After Napoleon I 's invasion in Spain, liberals in Spanish colonies in Centural America saw the weakened control over them as a opportunity to get independence from Spain, resented the limited economic advantages due to Spanish rule while conservatives remained loyal to the Spanish king. In the early 1820s, all the Spanish colonies in Central America declared independence without bloodshed, and local leaders set up the United Provinces of Central America. However, the union soon fragmented into seperate republics of Guatemala, Nicaragua, Honduras, El Salvador, and Costa Rica.

Simón Bolívar's liberation of Venezuela

Native Americans had rebelled for their independence against spain since the 1700s in South America, but it had little impact. However, the growing discontent sparked a widespread drive for independence in 1800s.

Simón Bolívar, one of the greatest Latin American revolutionary ledears, led an uprising and established a republic in Venezuela. Then he liberated Bogota, Ecuador, Peru, and Bolivia. He had dreamed a federated Latin America like the United States and formed Glan Columbia in a large area freed from Spain, but it split into three independent nations which were Venezuela, Coumbia, and Ecuador due to severe rivalries among them.

Simon Bolivar Biography

Jose de San Martín's liberation of Argentina

In 1816, Jose de San Martín helped Argentina win freedom from Spain. Then he joined with Bernardo O'Higgins for Chilean independence. In 1817, San Martín and O'Higgins led an army thorugh high passes in the Andes Mountains into Chile. They defeated surpirsed Spaniards in Chile in the Battle of Chacabuco and declared Chile's independence. In 1820, San Martín led an army to Peru and declared independence of Peru in 1821. The next year, he had a discussion with Simón Bolívar of which contents were still unkown. After the meeting, San Martín gave up his commend and left Bolívar to continue the fight for Latin American Independence.

Battle of Ayacucho

On December 9, 1824, the outnumbered army of patriots led by Simón Bolívar and Bolivian general Antonio de Sucre defeated the loyalist forces at Ayacucho in the Peruvian highlands despite the disadvantageous conditions. It was the last battle of the wars of Spanish independence which had begun in 1810.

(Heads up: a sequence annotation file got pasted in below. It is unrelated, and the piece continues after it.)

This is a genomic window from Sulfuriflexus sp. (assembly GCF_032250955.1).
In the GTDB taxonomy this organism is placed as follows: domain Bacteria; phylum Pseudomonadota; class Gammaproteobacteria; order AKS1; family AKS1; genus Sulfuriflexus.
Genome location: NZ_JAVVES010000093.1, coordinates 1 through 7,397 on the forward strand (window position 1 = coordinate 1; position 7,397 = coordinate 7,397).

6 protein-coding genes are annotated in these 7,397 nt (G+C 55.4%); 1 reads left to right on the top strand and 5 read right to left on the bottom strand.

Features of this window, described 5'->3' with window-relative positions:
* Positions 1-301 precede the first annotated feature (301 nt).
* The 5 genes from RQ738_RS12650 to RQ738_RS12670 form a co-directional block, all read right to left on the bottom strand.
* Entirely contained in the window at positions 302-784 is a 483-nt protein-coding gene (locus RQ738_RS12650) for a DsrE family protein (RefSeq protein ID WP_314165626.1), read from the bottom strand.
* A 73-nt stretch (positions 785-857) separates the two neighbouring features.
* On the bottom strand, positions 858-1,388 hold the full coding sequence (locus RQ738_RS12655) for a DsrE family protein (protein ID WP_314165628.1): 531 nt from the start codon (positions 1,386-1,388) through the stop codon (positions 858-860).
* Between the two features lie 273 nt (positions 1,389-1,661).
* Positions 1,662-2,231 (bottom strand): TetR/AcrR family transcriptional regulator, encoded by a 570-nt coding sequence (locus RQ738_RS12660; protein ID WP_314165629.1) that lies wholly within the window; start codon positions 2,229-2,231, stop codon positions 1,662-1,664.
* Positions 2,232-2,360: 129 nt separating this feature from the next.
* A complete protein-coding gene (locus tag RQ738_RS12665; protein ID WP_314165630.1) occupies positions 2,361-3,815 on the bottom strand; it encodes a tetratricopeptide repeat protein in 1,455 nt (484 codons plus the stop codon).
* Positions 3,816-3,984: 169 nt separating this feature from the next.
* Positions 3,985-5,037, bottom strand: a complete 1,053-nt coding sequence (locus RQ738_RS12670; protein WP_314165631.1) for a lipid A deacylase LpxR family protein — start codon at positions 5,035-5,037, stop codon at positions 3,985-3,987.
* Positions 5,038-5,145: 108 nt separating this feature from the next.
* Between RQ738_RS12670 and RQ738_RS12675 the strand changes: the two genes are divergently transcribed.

Independence of Brazil

In the early 1800s, royal family of Portugal fled to Brazil when Napoleon's troops invaded Portugal. Returning to Portugal in 1820, the king left his son, Pedro, to rule the colony. Influenced for Brazil's independence, Pedro came to declare the independnce of Brazil against Portugal and crowned himself emperor, Pedro I, on September 7, 1822. As Portugal admitted its independence three years later, Brazil gained the independence without bloodshed.

Brazilian Independence

Effects of the independence

The colonial rule ended in much of Latin America and 18 independent republics set up. However, these new countries had to encounter severe political, social, and economic disorder. Many people had died and many lands, factories, and farms were devastated during the war. The newly formed governments needed to achieve stable democracy and economic independence. However, many countries had failed to achieve the task.


Democracy was weak and military officers called caudillos held dictatorship supported by the upper classes who wanted to exclude the lower classes from power. Though the unequal trade relationship with Spain was over, their economies became dependent upon the trade with Great Britain and the United States. Social structures did not change much except for the fact that the creoles replaced the peninsulares at the top of the social pyraid.


Still those problems remained in Latin America and many countries continued struggling for achieving complete economic independence and stable societies.


The Economic Effects of the War of Independence